The FCC Thinks You Would Look Totally Hot in a Diaper

Media Guy Parses the Psychosexual Behavior of Church-Lady Commissioners

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Last week a student at the Madrid campus of St. Louis University e-mailed me out of the blue to ask about the censorship policies of the Federal Communications Commission for a research paper he's writing. Among his queries: "Does the FCC or anyone in particular actually gain anything by placing all these restrictions on what we watch?" And "What criteria are used?"
Robert M. McDowell was sworn in as the fifth FCC commissioner June 1. ALSO: Comment on this column in the 'Your Opinion' box below.
Robert M. McDowell was sworn in as the fifth FCC commissioner June 1. ALSO: Comment on this column in the 'Your Opinion' box below.

Ah, good questions. But the problem with trying to parse the behavior of the FCC is that, like much of what's happened at the federal level the past few years, logic is beside the point.

Instead, politics is the point. As are a faith-based agenda, a pro-Big Media slant and shameless cronyism.

That last reality was underscored (or, rather, ignored by most media organizations) a week ago when the news trickled out of Washington that the 2-2 Republican-Democratic stalemate on the commission had finally been broken by the Senate confirmation of Robert M. McDowell to the fifth FCC seat that had been vacant for 14 months.

McDowell's appointment is a belated reward for his having helped out the Bush-Cheney legal team during the 2000 Florida presidential election recount. Not so coincidentally, the current FCC chairman, Kevin J. Martin, was also part of the Florida recount team -- he was deputy general counsel for the Bush-Cheney campaign.

Commissioner McDowell, at least, has some telecommunications experience: He used to work for the America's Carriers Telecommunications Association (ACTA) and CompTel (Competitive Telecommunications Association). Which means the newest FCC commissioner is not only a Bush-campaign crony, he's a telecom crony. In other words, a telecom lobbyist is now regulating telecoms!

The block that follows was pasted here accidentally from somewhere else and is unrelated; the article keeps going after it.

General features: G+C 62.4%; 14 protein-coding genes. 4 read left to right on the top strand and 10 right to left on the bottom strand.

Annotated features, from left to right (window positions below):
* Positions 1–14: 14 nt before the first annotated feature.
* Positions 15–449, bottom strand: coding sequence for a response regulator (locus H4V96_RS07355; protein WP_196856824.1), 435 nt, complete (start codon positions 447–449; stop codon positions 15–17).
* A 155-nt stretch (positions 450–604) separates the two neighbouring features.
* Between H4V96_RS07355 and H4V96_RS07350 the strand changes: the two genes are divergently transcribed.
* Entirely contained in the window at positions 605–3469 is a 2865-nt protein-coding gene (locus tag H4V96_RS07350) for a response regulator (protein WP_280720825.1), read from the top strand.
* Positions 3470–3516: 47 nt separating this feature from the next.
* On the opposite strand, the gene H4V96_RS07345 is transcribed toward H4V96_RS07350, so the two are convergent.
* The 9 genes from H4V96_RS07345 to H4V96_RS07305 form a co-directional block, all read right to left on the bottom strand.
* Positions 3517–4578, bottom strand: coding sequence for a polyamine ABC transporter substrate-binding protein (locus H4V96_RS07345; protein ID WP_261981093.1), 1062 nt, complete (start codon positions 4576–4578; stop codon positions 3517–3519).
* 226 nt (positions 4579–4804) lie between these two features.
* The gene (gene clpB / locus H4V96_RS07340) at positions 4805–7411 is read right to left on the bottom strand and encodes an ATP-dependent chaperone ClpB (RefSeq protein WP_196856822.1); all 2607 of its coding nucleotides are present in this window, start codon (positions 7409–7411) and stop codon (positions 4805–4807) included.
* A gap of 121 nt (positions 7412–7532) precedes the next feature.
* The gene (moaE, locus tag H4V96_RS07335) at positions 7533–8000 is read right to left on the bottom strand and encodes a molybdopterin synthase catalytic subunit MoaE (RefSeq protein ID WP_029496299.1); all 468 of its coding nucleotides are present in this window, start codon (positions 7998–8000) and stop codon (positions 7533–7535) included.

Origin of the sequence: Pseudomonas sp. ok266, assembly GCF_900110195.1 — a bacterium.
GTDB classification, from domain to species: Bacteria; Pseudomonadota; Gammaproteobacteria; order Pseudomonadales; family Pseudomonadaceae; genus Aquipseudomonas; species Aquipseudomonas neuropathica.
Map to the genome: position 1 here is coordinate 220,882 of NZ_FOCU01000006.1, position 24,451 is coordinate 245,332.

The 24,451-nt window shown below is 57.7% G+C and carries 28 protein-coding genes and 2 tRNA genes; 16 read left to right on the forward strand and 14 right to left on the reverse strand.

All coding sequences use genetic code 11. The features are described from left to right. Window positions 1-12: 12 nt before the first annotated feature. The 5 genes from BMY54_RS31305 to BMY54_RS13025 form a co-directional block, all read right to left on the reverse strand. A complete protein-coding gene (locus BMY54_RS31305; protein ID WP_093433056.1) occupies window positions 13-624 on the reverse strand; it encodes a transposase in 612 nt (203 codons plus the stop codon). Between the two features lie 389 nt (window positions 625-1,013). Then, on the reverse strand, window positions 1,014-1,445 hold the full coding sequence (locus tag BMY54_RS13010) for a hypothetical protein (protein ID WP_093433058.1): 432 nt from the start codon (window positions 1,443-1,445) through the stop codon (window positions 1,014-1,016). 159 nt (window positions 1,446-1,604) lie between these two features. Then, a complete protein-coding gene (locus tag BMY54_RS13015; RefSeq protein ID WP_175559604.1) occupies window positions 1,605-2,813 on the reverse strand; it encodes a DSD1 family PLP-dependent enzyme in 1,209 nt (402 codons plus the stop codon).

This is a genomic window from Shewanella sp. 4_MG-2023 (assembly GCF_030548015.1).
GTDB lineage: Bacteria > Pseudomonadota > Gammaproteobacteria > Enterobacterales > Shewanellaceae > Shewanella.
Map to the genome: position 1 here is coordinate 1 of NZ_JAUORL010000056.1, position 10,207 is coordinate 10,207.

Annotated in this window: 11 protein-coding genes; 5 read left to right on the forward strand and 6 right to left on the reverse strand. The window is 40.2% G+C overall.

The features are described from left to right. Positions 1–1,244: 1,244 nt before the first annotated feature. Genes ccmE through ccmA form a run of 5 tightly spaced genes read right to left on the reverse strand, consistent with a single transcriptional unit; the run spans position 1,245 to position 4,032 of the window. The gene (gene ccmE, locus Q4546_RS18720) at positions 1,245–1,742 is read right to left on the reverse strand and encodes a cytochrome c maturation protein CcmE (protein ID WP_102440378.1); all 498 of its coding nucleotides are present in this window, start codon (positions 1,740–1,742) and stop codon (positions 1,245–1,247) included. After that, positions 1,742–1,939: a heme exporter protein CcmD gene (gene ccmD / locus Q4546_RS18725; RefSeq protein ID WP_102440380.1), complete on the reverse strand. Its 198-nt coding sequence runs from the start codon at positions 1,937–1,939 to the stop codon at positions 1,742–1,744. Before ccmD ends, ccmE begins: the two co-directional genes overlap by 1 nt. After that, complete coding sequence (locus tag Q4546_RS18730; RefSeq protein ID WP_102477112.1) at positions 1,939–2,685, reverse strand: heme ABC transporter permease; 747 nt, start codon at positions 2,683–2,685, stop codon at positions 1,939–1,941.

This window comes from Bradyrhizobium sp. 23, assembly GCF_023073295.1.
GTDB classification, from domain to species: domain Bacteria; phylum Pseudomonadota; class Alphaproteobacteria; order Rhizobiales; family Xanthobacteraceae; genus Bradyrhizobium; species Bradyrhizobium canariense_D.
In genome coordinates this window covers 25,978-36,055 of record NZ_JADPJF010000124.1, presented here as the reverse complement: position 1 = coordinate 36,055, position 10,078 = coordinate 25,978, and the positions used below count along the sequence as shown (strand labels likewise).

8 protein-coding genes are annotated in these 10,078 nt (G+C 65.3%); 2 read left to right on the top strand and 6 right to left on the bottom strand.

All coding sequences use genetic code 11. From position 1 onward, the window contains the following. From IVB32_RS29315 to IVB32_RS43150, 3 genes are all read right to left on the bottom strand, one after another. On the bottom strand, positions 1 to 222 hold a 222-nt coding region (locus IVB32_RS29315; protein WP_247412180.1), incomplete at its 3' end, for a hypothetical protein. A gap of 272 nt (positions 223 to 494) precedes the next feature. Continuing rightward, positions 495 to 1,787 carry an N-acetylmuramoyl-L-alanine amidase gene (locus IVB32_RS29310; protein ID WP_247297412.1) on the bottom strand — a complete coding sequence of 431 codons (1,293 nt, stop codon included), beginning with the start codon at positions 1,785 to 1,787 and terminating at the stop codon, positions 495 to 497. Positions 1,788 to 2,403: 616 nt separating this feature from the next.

Even more perversely, though, Kevin Martin had a previous gig working for Monica Lewinsky fetishist Ken "Can I watch?" Starr. Like Starr before him, not only is no one really standing in the way of Martin's morals crusade (more on that in a bit), he's getting plenty of help in Washington. This spring the Senate voted to increase radio and TV broadcast indecency fines from $32,500 to $325,000 per station -- which means a single, one-second occurrence of "indecency" broadcast on a network's affiliates could result in millions of dollars of penalties.

Who helps the FCC decide what's unacceptably naughty? Do the math: Last week Broadcasting & Cable reported that complaints to the FCC numbered 1,798 in January, but jumped to 138,527 in February. Why? B&C discovered "at least 134,000 complaints" in January and February were "driven by a campaign against NBC drama 'Las Vegas"' proudly spearheaded by the American Family Association, the powerful religious group. Hello! Duh! The show is called "Las Vegas"! Don't watch it if you don't want to; don't let your kids watch it! It's that simple! It's not like somebody slipped a stripper scene onto "The 700 Club. "

As I noted in this column last December, Kevin Martin has publicly flirted with wanting to get decency laws applied to cable and satellite programming, not just broadcast -- which means that, yes, someday soon our government might force Tony Soprano to say "darn" and "fudge."

But really, the recent seismic political changes at the FCC are no laughing matter. Alarmingly, my friend Kurt Andersen -- the celebrated journalist, novelist and broadcaster -- just revealed in his New York Magazine column that thanks to a recent "staff legal tutorial after the latest FCC rulings," his thoughtful, impeccably decent public-radio show, "Studio 360," has been self-censoring.

But back to the Madrid student. I don't really know what to say to him. Except that, per boring, entirely predictable human nature, scolds who are obsessed with bad words and naughty bits tend to be ... personally obsessed with bad words and naughty bits.

Those who would condescend to the American public -- deciding that more and more things are "dirty" and that everyone, including grown men and women, must simply not be allowed to watch or hear them under any circumstances -- are often the ones with the most pitiable psychosexual issues.

We're paying federal taxes, at least in theory, to protect us against real threats like terrorism and the new hurricane season. Not to have a bunch of Church-Lady commissioners think up new ways to infantalize us.

In other words, beware of freaks in Washington who fantasize about putting adults back in diapers.


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